Ten years on from the financial crash, Labour showed at its conference this week that it understands the scale of change needed, writes KEN LIVINGSTONE.
We recently marked the 10th anniversary of the financial crash and as Labour conference met this week, keynote speeches from leader Jeremy Corbyn, shadow chancellor John McDonnell and shadow secretary of state for business, energy and industrial strategy Rebecca Long-Bailey MP showed that – unlike the Tories – Labour understands both the reasons for this crisis plus the radical approach and policies needed to improve people’s life and stop this happening again.
In contrast, if the Tories stay in we have a struggling, fragile economy vulnerable to another crisis.
Jeremy explained in his speech that “Ten years ago the whole edifice of greed-is-good deregulated financial capitalism, lauded for a generation as the only way to run a modern economy, came crashing to earth with devastating consequences… But instead of making essential changes to a broken economic system, the political and corporate establishment strained every sinew to bail out and prop up the system that led to the crash in the first place.”
As John McDonnell said it was also “caused by the power of a small financial elite who exercised too much power over our political system.”
The consequence of this “meant the bankers and speculators who caused the crisis wouldn’t be the ones who’d pay for it. It would be our families, working people, our businesses, our young people and especially the most vulnerable in our society.”
This is exactly what has happened with eight years of economic failure and hits on living standards, alongside rising poverty and inequality, under the Tories’ austerity agenda.
This means in the sixth-richest country in the world 5,000 people sleep on our streets, four million children live in poverty and wages are below 2010 levels.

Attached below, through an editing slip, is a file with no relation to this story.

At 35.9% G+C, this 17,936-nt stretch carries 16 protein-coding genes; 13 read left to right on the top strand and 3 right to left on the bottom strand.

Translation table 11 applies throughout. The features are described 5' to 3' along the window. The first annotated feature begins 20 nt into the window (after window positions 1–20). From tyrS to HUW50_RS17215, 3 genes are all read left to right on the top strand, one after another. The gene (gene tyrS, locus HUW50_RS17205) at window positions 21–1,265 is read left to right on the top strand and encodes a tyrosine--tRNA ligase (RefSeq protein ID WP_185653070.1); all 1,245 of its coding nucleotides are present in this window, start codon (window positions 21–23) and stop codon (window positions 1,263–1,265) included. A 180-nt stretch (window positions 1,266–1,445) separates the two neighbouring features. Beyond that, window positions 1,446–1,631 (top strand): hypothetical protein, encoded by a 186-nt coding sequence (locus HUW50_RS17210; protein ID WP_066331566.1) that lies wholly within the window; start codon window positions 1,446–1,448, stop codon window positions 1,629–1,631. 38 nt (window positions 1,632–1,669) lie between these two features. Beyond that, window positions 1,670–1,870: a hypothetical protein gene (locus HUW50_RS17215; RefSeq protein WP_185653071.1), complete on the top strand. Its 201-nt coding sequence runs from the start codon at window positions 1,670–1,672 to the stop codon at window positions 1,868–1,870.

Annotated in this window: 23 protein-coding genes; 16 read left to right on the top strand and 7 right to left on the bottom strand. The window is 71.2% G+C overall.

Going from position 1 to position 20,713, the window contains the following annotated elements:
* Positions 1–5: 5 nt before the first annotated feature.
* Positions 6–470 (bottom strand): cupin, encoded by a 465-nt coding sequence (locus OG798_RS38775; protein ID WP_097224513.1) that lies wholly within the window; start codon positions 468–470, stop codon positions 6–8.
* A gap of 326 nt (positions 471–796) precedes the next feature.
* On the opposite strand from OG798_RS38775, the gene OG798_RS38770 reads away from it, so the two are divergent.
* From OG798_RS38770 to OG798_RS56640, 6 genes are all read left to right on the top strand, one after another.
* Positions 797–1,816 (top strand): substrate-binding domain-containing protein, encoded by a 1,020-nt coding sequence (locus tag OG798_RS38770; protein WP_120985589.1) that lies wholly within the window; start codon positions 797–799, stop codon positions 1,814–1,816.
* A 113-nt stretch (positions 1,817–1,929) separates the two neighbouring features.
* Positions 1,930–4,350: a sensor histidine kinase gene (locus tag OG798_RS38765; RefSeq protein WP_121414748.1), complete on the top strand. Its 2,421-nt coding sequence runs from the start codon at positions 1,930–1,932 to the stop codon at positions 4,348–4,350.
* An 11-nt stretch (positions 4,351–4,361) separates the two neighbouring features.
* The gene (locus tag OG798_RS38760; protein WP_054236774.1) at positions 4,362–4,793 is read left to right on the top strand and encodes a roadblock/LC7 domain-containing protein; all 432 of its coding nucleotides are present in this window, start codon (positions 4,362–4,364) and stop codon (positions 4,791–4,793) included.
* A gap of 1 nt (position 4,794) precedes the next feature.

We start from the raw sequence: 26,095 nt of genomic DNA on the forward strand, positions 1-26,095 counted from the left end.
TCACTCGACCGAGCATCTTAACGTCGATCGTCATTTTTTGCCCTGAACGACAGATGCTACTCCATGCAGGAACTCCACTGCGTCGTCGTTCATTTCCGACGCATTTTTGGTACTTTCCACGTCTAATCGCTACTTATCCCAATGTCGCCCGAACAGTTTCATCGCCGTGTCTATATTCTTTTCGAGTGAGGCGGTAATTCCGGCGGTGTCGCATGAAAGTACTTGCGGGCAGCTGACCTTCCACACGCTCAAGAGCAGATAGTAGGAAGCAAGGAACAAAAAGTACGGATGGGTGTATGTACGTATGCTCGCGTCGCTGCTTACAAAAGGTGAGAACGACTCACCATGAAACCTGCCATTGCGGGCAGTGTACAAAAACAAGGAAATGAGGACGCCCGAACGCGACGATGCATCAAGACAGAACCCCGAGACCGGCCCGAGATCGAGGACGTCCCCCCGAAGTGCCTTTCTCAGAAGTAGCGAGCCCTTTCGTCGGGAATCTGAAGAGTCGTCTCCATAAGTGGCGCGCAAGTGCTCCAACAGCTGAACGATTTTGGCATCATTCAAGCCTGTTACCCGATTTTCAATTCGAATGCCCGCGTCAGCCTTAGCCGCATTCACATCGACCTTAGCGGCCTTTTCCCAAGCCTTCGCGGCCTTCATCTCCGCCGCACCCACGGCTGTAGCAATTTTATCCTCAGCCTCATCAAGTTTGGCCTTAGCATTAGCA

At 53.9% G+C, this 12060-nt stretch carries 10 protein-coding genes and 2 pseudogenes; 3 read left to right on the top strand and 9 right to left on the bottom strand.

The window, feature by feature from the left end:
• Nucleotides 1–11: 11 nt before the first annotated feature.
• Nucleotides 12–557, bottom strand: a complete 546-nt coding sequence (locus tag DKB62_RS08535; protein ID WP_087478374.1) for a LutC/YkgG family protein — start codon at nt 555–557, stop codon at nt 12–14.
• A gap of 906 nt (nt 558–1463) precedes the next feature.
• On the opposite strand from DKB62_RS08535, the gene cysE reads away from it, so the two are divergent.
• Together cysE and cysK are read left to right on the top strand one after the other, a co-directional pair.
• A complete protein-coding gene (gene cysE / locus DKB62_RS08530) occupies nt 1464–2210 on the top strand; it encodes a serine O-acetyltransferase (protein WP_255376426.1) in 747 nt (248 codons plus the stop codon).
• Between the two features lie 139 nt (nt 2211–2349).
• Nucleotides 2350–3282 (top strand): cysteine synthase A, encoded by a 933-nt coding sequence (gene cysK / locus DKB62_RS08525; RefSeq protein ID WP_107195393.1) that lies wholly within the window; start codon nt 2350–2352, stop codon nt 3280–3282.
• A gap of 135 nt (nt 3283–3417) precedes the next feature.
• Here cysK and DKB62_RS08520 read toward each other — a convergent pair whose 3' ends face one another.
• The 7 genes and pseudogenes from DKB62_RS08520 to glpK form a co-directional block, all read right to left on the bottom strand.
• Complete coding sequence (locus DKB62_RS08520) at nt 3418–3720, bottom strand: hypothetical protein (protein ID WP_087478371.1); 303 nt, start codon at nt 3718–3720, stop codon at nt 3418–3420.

These problems are confounded, as Rebecca Long-Bailey put it, by the fact “we have a government overwhelmed by the process of Brexit – with no idea about the type of country they actually want to live in,” meaning that on all the big questions – the economy, climate change, inequality, what our working lives will look like – this government has simply nothing to offer.”
Whilst the Tories are overseeing a situation where the social fabric of British society has been pulled apart to breaking point, Labour under Jeremy Corbyn understands that it’s not only time to shift the balance of power to the majority of people, it’s also necessary if we are to move forward and avoid another crisis.
To do this, Labour has both immediate policies to improve living standards plus rebuild our public services after years of Tory neglect, and an investment programme to provide sound and sustainable economic growth.
Public and private investment in Britain is around 4 per cent below the developed country average and that needs to change, as central to all our economic difficulties are these chronically low levels of investment.